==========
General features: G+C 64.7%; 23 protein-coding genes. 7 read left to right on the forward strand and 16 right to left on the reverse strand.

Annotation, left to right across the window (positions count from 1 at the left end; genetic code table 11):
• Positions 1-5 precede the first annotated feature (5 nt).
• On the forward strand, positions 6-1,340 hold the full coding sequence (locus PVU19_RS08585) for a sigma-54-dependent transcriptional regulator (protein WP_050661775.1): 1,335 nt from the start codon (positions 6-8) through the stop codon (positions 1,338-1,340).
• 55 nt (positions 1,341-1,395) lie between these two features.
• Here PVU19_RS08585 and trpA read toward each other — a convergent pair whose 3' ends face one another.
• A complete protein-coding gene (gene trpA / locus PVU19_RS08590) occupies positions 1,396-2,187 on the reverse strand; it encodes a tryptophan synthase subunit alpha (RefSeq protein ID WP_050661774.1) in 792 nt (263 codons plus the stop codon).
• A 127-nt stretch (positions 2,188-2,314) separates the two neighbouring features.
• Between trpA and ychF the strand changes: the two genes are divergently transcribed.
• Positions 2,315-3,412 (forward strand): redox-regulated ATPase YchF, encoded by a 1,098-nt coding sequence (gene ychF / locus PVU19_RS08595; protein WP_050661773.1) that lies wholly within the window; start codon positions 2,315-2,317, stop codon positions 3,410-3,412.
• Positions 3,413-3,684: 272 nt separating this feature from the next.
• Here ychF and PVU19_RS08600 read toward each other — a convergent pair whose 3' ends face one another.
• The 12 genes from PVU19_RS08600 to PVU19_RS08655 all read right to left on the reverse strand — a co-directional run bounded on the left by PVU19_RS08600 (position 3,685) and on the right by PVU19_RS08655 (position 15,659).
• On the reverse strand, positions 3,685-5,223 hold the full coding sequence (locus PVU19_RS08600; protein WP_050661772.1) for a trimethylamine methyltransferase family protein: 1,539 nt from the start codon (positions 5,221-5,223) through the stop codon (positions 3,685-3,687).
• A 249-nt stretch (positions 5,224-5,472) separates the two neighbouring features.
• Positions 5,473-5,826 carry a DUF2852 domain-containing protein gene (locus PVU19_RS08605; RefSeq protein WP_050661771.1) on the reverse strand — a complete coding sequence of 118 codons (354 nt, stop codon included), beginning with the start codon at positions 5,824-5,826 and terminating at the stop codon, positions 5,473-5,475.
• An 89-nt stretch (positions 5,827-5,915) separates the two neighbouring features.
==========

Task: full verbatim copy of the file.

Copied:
General features: G+C 64.7%; 23 protein-coding genes. 7 read left to right on the forward strand and 16 right to left on the reverse strand.

Annotation, left to right across the window (positions count from 1 at the left end; genetic code table 11):
• Positions 1-5 precede the first annotated feature (5 nt).
• On the forward strand, positions 6-1,340 hold the full coding sequence (locus PVU19_RS08585) for a sigma-54-dependent transcriptional regulator (protein WP_050661775.1): 1,335 nt from the start codon (positions 6-8) through the stop codon (positions 1,338-1,340).
• 55 nt (positions 1,341-1,395) lie between these two features.
• Here PVU19_RS08585 and trpA read toward each other — a convergent pair whose 3' ends face one another.
• A complete protein-coding gene (gene trpA / locus PVU19_RS08590) occupies positions 1,396-2,187 on the reverse strand; it encodes a tryptophan synthase subunit alpha (RefSeq protein ID WP_050661774.1) in 792 nt (263 codons plus the stop codon).
• A 127-nt stretch (positions 2,188-2,314) separates the two neighbouring features.
• Between trpA and ychF the strand changes: the two genes are divergently transcribed.
• Positions 2,315-3,412 (forward strand): redox-regulated ATPase YchF, encoded by a 1,098-nt coding sequence (gene ychF / locus PVU19_RS08595; protein WP_050661773.1) that lies wholly within the window; start codon positions 2,315-2,317, stop codon positions 3,410-3,412.
• Positions 3,413-3,684: 272 nt separating this feature from the next.
• Here ychF and PVU19_RS08600 read toward each other — a convergent pair whose 3' ends face one another.
• The 12 genes from PVU19_RS08600 to PVU19_RS08655 all read right to left on the reverse strand — a co-directional run bounded on the left by PVU19_RS08600 (position 3,685) and on the right by PVU19_RS08655 (position 15,659).
• On the reverse strand, positions 3,685-5,223 hold the full coding sequence (locus PVU19_RS08600; protein WP_050661772.1) for a trimethylamine methyltransferase family protein: 1,539 nt from the start codon (positions 5,221-5,223) through the stop codon (positions 3,685-3,687).
• A 249-nt stretch (positions 5,224-5,472) separates the two neighbouring features.
• Positions 5,473-5,826 carry a DUF2852 domain-containing protein gene (locus PVU19_RS08605; RefSeq protein WP_050661771.1) on the reverse strand — a complete coding sequence of 118 codons (354 nt, stop codon included), beginning with the start codon at positions 5,824-5,826 and terminating at the stop codon, positions 5,473-5,475.
• An 89-nt stretch (positions 5,827-5,915) separates the two neighbouring features.